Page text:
Details found here: http://productinfo.shimano.com/specifications.html Spoke Hole P.C.D. Left/Right (mm) 45 Flange distance (mm) 57.9 Dish (mm) 8.4 Based on these figures, I would calculate the following values for your chosen Spoke Length Calculator: Centreline to Left flange: 37.35mm Centreline to Right flange: 20.55 Spoke hole diameter is not given. ...


2

The webpage for Chris King Hubs says they are easy to service. They supply lots of info sheets, like this hub exploded view, and manual. So I would take it apart and service it. They also sell parts, and since it's a high-end hub I would put some effort into saving it.


2

No it would not work. The pitt didn't form just because it was on the bottom, the pitt formed either because the cone came loose, or an abrasive got into the bearings. There's an equal amount of force being applied to the top of the cone as there is to the bottom when your hubs are properly adjusted. Think of the components in a hub as a stack, the cup is ...


2

The tools are relatively expensive compared to cone wrenches, but all cartridge bearings can be replaced if needed. http://www.enduroforkseals.com/id176.html You need both a puller and a press of some kind. Cartridge bearings last a very long time with no maintenance at all. Since installing fancy ceramic bearings is part of high end road cycling ...


2

I wouldn't image it is normal for them to be over-tightened - what would be the point? However, its generally advised after buying a machine built bike / wheels to check that spokes / hubs haven't loosening after a breaking in period. This in in comparison with a hand built bike.


2

"Ball bearings depend on the continuous presence of a very thin -millionths of an inch - film of lubricant between balls and races, and between the cage, bearing rings, and balls." Pitting happen very often when user over-tighten the hub, or forget to re-adjust the hub between winter/summer (depends on where you live, in Scotland I need to give a proper ...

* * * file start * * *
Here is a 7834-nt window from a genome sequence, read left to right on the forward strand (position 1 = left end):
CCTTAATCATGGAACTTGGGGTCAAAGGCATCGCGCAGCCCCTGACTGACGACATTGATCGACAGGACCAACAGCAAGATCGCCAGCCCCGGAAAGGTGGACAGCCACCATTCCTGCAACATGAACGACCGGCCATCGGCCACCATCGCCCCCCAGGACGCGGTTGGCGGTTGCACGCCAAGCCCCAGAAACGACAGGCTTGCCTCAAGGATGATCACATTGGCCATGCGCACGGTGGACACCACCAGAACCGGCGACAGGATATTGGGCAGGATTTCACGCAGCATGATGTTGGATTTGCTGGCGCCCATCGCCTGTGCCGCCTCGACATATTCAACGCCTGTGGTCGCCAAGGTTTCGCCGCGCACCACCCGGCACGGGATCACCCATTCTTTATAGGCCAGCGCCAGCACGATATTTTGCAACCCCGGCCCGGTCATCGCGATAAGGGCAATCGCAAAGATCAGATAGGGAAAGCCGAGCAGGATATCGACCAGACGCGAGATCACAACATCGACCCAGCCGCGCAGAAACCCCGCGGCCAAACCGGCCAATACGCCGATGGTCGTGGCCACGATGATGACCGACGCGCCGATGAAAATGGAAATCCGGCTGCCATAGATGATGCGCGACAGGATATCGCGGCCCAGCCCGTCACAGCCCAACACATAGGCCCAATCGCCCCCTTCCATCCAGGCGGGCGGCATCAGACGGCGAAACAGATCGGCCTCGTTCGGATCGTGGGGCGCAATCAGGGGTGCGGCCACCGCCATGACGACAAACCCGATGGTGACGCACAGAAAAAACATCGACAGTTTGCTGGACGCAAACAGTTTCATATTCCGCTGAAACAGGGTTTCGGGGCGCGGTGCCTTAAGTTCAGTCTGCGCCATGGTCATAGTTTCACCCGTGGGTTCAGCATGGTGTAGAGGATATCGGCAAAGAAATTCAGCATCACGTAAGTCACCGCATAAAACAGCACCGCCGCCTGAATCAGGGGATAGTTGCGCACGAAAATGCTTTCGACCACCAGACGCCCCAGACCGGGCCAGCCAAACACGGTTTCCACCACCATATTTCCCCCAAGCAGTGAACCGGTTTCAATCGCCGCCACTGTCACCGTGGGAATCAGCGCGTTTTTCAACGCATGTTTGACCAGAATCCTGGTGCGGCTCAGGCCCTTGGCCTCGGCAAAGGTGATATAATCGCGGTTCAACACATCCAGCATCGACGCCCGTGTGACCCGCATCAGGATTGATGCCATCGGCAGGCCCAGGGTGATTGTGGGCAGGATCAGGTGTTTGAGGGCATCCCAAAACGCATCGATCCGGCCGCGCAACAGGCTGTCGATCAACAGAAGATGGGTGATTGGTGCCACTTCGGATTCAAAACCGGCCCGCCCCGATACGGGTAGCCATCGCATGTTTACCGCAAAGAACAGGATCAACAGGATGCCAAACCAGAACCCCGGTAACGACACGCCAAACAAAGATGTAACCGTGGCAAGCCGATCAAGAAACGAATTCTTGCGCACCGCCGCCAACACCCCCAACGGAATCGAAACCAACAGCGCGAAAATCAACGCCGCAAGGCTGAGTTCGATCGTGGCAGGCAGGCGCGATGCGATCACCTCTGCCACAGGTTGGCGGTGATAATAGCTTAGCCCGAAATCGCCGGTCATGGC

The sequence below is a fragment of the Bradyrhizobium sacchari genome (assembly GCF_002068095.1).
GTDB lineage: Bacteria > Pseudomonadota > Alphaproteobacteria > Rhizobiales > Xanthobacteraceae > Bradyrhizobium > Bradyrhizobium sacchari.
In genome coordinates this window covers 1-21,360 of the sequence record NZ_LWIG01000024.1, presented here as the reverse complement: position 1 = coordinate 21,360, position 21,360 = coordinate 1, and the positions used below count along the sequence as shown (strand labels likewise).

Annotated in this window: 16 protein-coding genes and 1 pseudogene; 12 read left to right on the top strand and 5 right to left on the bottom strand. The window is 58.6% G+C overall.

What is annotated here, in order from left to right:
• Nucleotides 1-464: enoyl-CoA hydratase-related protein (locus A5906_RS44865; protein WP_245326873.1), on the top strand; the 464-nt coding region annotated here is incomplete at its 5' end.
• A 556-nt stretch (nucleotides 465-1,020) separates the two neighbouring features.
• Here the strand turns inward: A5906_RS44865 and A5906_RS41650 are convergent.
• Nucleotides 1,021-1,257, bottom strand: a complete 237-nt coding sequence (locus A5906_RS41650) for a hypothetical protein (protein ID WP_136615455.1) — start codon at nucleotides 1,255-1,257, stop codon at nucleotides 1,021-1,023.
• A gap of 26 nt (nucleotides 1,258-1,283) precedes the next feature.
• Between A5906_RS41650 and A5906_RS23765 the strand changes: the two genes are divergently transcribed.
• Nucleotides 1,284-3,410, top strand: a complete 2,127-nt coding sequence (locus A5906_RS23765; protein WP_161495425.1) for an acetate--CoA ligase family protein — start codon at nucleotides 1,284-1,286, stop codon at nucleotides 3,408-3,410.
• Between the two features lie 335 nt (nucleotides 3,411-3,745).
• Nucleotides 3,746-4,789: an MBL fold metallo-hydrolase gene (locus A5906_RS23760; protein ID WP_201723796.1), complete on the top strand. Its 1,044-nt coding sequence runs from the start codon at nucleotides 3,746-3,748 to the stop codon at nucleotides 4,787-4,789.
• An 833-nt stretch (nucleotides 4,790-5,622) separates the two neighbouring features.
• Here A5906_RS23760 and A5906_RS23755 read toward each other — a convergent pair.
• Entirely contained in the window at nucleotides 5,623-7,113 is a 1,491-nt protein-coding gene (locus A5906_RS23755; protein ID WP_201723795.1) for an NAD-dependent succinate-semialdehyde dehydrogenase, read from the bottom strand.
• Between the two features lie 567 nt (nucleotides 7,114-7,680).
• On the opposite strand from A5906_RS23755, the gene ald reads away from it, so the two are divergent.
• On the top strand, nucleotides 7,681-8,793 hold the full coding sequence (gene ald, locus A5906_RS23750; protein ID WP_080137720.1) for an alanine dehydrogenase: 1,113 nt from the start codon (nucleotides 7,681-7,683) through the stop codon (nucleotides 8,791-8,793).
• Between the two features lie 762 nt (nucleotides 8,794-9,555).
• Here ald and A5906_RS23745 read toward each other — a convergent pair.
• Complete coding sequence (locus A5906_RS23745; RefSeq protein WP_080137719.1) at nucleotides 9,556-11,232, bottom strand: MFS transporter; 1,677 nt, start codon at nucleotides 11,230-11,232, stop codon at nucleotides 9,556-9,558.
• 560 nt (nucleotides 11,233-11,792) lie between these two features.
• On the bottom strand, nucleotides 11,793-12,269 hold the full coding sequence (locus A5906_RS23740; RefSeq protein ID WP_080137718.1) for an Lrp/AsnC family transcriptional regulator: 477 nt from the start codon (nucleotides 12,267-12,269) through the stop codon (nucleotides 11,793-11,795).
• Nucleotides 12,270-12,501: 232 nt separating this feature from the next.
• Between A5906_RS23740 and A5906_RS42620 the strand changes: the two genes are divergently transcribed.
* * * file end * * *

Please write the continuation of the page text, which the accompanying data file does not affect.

2

It looks like the washer in your photo may be a "Wedge-Lock" washer like those available here: http://www.mcmaster.com/#standard-washers/=xhptlp They appear to sell under the names "Heico-Lock" & "Nord-Lock". This may be a UK source: http://uk.rs-online.com/web/c/fasteners-fixings/nuts-washers/locking-anti-vibration-washers/ I should note that there ...


1

I worked in a bike shop around 1990 assembling new bikes. Adjusting the hubs was one of the steps we did. They were typically too tight from the factory. I never heard of missing balls, but I didn't look inside the hubs. It sounds like someone didn't do their job at the original shop and at wherever the hubs were made. We sold a lot of Giants, they were ...


1

BSOs (bicycle shaped objects) sold by department stores and discount bike retailers are often very poorly manufactured and assembled (both originally at the factory and then final assembly at the store). Missing bearings, overtightened cones, loose brakes, loose steering stems, loose pedals, loose quick releases, missing safety equipment, etc. are all par ...


1

Many trailers for Vehicles / ATVS use an "open bearing" design. This enables a person to do maintenance on them without completely replacing them out. This is cost effective at this size / scale but when it comes to a bicycle... I would highly suggest you stick with sealed bearings.